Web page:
Posted August 05, 2018 10:22:56 The Canadian government announced on Tuesday it has launched a new wildlife sanctuary research program to teach people about the importance of wildlife and the natural world.
The Natural Environment Research Council of Canada (NERC) said the research is part of a larger effort to improve the country’s knowledge of wildlife.
“Canada is an internationally renowned place to live, work and play, but for many of us, wildlife has become a major source of concern and loss to our country,” NERC chair Jane Garvey said in a news release.
The program, which began in June, is aimed at developing knowledge and skills to better protect and manage wildlife in Canadian parks and reserves.
“We are also looking to build on the success of this research to expand the scope of the program to cover more areas of Canada,” Garvey added.
The NERC, which was created in 2012, is the largest national scientific organization dedicated to the protection of the natural environment.
It is tasked with conducting research on environmental and cultural issues that affect all Canadians, including wildlife, fish, plants and animals.
“In this context, the NERC is working with scientists from universities, parks and regional offices to address the many conservation and conservation-related issues that we face today, including the loss of species and the threat to the ecosystem,” Garvez said.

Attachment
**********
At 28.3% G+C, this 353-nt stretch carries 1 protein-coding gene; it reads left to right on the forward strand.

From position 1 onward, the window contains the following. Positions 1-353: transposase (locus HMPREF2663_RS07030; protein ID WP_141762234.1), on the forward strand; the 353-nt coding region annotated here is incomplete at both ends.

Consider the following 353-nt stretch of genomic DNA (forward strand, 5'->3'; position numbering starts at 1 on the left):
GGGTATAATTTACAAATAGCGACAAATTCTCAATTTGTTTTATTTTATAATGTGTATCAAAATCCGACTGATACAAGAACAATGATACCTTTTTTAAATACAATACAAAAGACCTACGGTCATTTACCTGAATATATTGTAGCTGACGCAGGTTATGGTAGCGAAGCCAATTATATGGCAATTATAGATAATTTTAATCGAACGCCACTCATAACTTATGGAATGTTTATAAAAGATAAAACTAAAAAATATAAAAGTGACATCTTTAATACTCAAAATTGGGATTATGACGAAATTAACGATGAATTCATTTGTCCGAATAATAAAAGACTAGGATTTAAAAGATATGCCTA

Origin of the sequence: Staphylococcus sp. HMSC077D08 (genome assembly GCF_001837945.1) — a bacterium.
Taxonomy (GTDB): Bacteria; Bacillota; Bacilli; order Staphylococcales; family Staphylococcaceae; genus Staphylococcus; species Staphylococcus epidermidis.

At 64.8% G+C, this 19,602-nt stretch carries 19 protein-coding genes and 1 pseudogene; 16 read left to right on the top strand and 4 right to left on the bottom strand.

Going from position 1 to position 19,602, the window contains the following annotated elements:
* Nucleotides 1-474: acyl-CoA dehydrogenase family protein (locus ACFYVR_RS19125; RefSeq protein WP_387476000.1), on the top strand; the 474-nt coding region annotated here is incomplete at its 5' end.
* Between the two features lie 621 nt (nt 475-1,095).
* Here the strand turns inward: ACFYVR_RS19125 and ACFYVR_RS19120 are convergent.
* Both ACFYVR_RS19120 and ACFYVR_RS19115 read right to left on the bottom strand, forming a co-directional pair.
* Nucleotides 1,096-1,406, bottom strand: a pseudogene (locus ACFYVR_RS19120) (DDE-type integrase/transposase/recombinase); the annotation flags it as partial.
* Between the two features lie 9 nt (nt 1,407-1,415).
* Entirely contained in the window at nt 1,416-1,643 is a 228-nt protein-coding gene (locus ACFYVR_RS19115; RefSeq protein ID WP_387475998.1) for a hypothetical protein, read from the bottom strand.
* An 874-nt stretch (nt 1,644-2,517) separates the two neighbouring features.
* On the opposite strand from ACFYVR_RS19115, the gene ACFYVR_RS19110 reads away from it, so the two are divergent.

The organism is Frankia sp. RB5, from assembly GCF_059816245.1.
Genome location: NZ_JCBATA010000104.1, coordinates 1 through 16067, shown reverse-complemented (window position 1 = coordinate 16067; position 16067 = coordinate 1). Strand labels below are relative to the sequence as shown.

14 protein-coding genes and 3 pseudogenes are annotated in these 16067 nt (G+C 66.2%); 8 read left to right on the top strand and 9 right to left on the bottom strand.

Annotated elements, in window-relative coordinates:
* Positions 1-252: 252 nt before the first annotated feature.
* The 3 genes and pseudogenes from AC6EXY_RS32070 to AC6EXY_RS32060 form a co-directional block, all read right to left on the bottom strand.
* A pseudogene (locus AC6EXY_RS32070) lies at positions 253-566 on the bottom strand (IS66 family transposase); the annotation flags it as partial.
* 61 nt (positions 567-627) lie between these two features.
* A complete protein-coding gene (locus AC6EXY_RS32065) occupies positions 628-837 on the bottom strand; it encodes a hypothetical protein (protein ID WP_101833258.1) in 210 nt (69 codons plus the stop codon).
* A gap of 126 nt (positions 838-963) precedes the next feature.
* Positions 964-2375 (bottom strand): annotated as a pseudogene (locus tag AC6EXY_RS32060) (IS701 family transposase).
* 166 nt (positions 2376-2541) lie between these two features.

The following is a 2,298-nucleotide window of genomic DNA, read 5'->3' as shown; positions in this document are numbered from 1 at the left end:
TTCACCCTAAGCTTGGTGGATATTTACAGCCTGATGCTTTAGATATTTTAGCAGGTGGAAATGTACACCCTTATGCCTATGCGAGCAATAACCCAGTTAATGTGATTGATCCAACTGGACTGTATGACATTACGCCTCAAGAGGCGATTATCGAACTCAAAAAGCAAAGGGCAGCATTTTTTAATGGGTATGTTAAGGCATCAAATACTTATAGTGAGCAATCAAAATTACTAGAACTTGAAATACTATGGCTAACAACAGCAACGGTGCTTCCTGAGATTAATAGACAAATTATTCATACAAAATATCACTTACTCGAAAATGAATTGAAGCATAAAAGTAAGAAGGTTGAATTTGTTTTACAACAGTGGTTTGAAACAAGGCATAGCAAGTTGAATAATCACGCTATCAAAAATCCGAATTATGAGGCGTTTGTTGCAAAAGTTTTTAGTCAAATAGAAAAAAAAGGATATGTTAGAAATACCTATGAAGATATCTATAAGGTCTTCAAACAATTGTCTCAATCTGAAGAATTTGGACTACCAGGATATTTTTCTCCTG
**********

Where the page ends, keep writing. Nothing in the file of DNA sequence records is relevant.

The program is open to anyone in Canada who is at least 16 years old, has a high school diploma or GED and wants to pursue a research project related to wildlife.
The first two years of the NERC program will be focused on teaching wildlife management.
The next two years will focus on learning about the history and ecology of wildlife, and then on applying that knowledge to the conservation and management of other species.
“The NERCs current research agenda is focused on understanding the impacts of the global environment and our relationship to wildlife on our natural landscapes and natural resources, as well as the impact of climate change on wildlife,” the release said.